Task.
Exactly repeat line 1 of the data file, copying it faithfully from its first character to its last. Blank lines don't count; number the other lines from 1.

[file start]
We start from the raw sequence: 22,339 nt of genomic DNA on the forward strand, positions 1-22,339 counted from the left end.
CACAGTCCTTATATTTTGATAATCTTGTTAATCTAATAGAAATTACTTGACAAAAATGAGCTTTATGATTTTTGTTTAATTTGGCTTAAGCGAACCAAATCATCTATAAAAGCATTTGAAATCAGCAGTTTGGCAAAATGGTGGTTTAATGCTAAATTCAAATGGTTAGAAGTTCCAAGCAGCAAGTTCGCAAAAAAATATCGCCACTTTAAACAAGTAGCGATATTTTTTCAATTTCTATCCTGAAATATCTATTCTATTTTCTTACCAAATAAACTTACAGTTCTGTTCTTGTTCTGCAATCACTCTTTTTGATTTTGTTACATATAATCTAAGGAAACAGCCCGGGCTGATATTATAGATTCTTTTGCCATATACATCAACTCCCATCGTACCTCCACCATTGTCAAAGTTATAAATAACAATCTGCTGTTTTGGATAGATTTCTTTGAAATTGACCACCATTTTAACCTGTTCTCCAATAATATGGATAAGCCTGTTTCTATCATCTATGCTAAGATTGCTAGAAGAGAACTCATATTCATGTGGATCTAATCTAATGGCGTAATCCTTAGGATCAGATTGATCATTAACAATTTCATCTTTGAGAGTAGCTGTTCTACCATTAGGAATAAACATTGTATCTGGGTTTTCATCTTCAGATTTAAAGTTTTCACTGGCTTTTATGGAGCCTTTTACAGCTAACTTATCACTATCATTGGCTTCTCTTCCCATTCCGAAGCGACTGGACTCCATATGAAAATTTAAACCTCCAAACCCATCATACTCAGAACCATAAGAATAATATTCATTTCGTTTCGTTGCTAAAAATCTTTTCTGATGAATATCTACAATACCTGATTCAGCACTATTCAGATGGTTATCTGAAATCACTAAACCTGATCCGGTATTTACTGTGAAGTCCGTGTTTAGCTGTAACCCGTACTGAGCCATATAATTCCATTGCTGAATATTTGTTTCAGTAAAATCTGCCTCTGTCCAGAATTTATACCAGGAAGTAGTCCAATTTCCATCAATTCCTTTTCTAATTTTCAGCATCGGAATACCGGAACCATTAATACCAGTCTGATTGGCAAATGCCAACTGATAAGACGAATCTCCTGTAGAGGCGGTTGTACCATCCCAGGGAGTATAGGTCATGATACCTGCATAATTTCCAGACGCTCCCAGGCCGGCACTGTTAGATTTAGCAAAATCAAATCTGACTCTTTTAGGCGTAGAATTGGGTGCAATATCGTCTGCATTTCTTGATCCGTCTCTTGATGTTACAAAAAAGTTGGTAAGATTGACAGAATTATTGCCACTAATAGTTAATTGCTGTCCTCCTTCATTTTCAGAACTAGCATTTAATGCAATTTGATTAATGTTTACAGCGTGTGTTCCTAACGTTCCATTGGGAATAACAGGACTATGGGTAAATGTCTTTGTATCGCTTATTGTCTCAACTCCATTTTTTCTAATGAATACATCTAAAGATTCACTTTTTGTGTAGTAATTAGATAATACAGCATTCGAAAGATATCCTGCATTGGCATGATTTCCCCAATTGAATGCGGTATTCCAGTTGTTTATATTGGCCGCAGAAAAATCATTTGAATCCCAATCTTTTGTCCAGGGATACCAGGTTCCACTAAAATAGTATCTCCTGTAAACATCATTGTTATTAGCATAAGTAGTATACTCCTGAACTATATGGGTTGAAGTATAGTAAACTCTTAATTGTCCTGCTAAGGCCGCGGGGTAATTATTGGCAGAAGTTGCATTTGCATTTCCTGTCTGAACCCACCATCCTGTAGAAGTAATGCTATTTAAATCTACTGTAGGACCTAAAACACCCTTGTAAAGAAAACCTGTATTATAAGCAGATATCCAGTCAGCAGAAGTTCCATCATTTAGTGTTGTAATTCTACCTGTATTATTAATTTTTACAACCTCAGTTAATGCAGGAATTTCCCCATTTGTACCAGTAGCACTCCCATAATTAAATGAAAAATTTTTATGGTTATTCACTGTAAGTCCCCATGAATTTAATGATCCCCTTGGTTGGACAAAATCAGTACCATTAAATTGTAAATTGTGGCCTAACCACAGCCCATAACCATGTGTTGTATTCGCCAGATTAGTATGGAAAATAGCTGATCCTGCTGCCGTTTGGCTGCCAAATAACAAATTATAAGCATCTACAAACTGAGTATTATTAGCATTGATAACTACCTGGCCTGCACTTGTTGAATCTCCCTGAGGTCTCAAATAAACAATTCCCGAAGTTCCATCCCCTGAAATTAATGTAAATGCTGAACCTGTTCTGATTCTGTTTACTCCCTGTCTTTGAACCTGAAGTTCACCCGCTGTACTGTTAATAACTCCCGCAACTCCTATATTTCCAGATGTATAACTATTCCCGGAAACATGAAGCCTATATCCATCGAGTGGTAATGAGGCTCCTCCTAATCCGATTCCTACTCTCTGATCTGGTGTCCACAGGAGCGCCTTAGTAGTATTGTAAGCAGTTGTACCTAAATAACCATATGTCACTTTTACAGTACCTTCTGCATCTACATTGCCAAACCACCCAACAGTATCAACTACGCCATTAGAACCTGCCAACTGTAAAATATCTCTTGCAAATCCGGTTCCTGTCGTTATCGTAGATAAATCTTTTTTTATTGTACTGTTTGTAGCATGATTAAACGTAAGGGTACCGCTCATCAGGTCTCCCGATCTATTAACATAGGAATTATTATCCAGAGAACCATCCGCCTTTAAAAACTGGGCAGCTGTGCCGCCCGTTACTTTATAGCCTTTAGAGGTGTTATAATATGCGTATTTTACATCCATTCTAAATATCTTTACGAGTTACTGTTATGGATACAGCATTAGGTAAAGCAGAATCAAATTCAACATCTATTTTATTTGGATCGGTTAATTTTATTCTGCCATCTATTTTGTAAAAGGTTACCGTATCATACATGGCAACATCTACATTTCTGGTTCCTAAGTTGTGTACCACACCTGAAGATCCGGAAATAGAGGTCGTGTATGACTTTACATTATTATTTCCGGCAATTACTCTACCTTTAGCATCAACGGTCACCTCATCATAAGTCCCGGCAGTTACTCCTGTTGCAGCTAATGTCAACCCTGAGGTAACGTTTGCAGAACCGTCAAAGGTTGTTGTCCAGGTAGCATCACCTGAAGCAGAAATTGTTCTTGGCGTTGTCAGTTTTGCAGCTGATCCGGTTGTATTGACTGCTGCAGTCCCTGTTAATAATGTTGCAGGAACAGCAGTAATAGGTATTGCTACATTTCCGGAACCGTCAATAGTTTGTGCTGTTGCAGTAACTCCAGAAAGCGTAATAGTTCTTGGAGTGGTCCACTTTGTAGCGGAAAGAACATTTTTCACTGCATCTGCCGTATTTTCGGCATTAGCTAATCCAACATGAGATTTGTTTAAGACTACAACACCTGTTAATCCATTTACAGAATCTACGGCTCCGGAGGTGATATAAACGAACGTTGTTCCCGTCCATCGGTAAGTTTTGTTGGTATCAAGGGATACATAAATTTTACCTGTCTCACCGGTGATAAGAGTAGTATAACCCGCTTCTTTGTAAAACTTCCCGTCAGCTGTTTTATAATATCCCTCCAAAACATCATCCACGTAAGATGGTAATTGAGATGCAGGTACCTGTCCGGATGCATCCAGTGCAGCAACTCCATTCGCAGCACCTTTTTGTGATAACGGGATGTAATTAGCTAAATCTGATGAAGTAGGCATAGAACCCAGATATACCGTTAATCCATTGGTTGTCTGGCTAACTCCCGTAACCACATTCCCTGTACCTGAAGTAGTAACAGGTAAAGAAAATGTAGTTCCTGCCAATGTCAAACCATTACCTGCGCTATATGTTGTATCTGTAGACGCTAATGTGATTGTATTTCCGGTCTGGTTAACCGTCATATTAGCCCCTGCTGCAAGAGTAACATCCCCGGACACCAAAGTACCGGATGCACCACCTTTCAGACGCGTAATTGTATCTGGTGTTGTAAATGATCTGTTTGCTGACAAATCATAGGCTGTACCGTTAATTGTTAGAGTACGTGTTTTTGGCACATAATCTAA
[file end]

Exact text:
We start from the raw sequence: 22,339 nt of genomic DNA on the forward strand, positions 1-22,339 counted from the left end.